Antaeus Theatre Company presents a brisk, if not especially resonant, ‘Hamlet’
“Hamlet” is a daunting prospect for everyone. The marathon length of the play — Shakespeare’s longest — raises the stakes for actors and audiences alike.
Antaeus Theatre Company’s production of Hamlet, which opened Saturday at the Kiki & David Gindler Performing Arts Center in Glendale, meets the challenge with speed and efficiency. Director Elizabeth Swain keeps the pace as brisk as possible.
The actors don’t dally or fiddle for motivation. They speak the line and move on with the story — quickly.
Ramón de Ocampo, who plays Hamlet, broods and sulks as any Hamlet must. But he’s not permitted endless time for navel-gazing. He delivers his soliloquies as though he has rehearsed them with a stopwatch.
De Ocampo understands that he has a long tragedy to get through. There’s no time for dawdling, even if Hamlet happens to be the world’s most famous procrastinator.
Unlike the travesty of “King Lear” at the Wallis Annenberg Center for the Performing Arts, the Antaeus production of “Hamlet” is straightforward and fairly traditional. No one wears silly sunglasses or makes videoconference calls. There’s no confusing tragedy for romp.
The play’s the thing, to quote Hamlet, though it’s not always clear what’s inspiring this revival. Swain’s interpretation of the drama is modest. The focus is on beats, acting moments, rather than more sweeping arcs. Scenes, scrupulously played, succeed each other without a fresh understanding of the tragedy coming into view.
Antaeus is an actor-driven company that has been committed to keeping the classic repertoire alive. The main goal of this production would seem to be to provide a group of performers the opportunity to test themselves in one of the greatest plays ever written.
That should be enough, shouldn’t it? Well, yes and no.
If you’re a member of the theater community and want to keep tabs on your colleagues’ development, then this production is for you. If you’re someone who wants to be reminded of the plot of “Hamlet,” then this crisp rendition will certainly satisfy.
But what provoked this reinvestigation of the play at this particular historical moment and for this specific Los Angeles community remains a mystery. Reason not the need, I can hear Lear bellowing. Art doesn’t need justification. But shouldn’t such a gigantic undertaking come inflamed with purpose?
Competence, of course, is nothing to sneeze at. And Swain’s staging is nothing if not respectfully intelligent.
The spare and unobtrusive production design conjures a painterly atmosphere of high tension and intrigue. Stephen Gifford’s scenic design imagines an Elsinore of granite surface and martial geometry. The lighting of Jared A. Sayeg thickens the foggy shadows with a sense of foreboding. Dianne K. Graebner’s costumes split the difference between conventional and modern.
Swain has gathered a diverse group of performers to take on roles they might not have the opportunity to play in a more high-profile situation. The general level of the acting among the principals is solid.
Gregg T. Daniel makes Claudius all the more wickedly formidable for maintaining such a reasonable façade. If he’s less effective as the Ghost, it has more to do with the clumsy staging and cumbersome garb than his howling bombast.
Veralyn Jones’ Gertrude reveals an unapologetically strong will. She doesn’t seem initially all that bothered that her son is obviously disgusted with her for marrying his uncle so soon after the death of his father. But when Hamlet accuses his mother of being part of the murder plot, Jones’ Gertrude appears both emotionally and morally stricken. This is a queen who feels more than she is wont to show.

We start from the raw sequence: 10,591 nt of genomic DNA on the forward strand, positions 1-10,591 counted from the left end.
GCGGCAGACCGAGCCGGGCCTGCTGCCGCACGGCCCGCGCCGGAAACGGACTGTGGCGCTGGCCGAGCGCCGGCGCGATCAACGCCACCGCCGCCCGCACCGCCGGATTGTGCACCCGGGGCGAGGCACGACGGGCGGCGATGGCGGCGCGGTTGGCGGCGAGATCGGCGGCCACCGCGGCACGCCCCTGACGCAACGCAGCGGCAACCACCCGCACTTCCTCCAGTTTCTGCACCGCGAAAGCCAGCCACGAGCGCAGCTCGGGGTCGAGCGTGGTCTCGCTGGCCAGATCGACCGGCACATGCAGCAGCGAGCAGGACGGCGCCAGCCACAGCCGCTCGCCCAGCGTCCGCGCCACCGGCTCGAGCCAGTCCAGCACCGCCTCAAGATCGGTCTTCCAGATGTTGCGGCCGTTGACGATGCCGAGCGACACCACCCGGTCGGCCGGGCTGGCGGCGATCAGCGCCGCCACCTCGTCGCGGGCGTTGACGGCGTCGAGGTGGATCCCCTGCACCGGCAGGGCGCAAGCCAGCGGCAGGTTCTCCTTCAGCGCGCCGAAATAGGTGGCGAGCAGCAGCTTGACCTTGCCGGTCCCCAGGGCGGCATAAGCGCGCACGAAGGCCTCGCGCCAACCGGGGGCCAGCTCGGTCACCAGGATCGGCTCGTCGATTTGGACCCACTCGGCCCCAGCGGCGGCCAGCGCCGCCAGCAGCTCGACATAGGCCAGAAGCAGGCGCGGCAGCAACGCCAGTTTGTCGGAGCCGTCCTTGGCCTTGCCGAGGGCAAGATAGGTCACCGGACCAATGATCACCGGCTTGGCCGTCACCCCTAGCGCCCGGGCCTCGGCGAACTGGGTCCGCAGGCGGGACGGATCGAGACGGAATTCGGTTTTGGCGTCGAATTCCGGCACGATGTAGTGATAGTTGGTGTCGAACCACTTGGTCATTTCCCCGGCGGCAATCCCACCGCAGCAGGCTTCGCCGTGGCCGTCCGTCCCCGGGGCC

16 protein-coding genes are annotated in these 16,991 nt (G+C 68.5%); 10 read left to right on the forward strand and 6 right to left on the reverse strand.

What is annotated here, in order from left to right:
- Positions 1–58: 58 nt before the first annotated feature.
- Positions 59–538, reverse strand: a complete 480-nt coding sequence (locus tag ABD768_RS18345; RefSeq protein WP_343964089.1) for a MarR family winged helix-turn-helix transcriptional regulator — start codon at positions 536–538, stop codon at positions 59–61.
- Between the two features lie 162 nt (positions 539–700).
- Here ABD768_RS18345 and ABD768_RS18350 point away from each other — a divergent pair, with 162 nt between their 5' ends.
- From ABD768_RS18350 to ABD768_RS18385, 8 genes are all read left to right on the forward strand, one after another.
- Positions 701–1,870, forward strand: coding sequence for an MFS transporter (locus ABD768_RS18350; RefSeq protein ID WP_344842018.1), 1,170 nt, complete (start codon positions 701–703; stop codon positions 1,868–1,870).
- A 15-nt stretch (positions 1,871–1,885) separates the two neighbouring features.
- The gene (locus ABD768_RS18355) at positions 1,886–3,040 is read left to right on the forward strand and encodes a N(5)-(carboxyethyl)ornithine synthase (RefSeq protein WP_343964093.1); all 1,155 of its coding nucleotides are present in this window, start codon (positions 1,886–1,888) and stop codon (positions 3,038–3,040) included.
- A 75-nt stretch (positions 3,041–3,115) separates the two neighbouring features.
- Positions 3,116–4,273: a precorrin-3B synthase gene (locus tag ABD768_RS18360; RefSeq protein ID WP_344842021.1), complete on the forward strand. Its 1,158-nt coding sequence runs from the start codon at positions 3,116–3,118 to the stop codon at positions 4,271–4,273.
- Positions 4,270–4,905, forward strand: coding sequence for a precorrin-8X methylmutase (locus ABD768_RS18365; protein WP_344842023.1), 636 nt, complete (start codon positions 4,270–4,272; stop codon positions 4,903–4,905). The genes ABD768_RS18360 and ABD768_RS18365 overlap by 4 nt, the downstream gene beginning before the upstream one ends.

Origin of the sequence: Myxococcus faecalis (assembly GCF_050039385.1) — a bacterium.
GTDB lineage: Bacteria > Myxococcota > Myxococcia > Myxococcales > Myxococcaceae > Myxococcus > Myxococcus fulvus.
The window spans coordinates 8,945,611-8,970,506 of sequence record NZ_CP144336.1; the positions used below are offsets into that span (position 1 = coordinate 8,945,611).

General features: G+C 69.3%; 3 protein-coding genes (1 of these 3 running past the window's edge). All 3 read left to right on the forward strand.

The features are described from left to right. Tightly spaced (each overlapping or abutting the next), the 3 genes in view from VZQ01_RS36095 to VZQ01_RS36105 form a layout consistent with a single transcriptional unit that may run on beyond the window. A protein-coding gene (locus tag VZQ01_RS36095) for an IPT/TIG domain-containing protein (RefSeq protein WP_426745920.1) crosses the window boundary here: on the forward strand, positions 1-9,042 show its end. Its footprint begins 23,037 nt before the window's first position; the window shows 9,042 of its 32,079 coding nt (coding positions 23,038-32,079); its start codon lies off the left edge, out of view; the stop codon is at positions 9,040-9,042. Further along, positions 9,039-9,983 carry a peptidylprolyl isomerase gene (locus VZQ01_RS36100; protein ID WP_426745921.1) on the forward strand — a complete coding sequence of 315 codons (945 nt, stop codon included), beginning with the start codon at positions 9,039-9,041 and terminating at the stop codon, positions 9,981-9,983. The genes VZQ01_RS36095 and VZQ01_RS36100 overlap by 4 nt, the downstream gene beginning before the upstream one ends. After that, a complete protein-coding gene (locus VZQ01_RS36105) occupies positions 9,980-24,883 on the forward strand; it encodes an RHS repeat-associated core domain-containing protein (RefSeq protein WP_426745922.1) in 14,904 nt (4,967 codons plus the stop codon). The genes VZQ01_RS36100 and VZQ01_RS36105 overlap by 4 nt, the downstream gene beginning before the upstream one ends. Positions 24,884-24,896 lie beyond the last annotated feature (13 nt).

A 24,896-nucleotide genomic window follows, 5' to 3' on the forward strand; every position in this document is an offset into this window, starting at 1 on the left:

Jeanne Syquia’s matter-of-fact Ophelia seems at first saner than anyone else at court. She clutches a locket Hamlet gives her at the start of the play, but her loyalty to her father prevents her from deciphering the prince’s madness. When she loses everything, her mind cracks. But even her mental breakdown seems rational.
The prowess of veteran Peter Van Norden is one of the production’s chief pleasures. His Polonius prates on foolishly without losing his essential dignity. And as the Gravedigger, Van Norden really does seem to be digging a hole in the earth even when delivering what can’t help sounding today like Beckettian retorts.
Some distracting double-casting in the smaller roles creates a hectic theatrical canvas. Sally Hughes juggles Guildenstern, Voltemand, Reynaldo and Fortinbras. The impossibility of the task made me wonder why Swain hadn’t edited the script more rigorously to accommodate the limitations of the production.
One downside to the director’s time’s-a-wasting approach is that the introspective flame of the play isn’t allowed to burn freely. Hamlet as a character is so riddled with contradictions that his behavior can often seem bewildering. But even at his most frustrating, the ardency of his thinking draws us to him.
De Ocampo’s Hamlet is unfailingly passionate, but the production doesn’t provide sufficient space for his interior life to unfold. We glimpse his revulsion at Claudius and his disappointment at his mother. We see his pain over Ophelia and his unbroken affection for Horatio (an appealing Adam J. Smith). But his Hamlet is in such a hurry that he rarely comes into sharp focus.
The haste only accelerates in the blurry final act. Speed is vital in performing Shakespeare, but reflection can’t be rushed. Balancing these two imperatives is part of the captivating puzzle of performing “Hamlet.”
Where: Kiki & David Gindler Performing Arts Center, 110 East Broadway
When: 8 p.m. Fridays, 2 and 8 p.m. Saturdays, 2 p.m. Sundays, 8 p.m. Mondays (check schedule for exceptions)
Contact: (818) 506-1983 or www.Antaeus.org
Running time: 3 hours (including one intermission)
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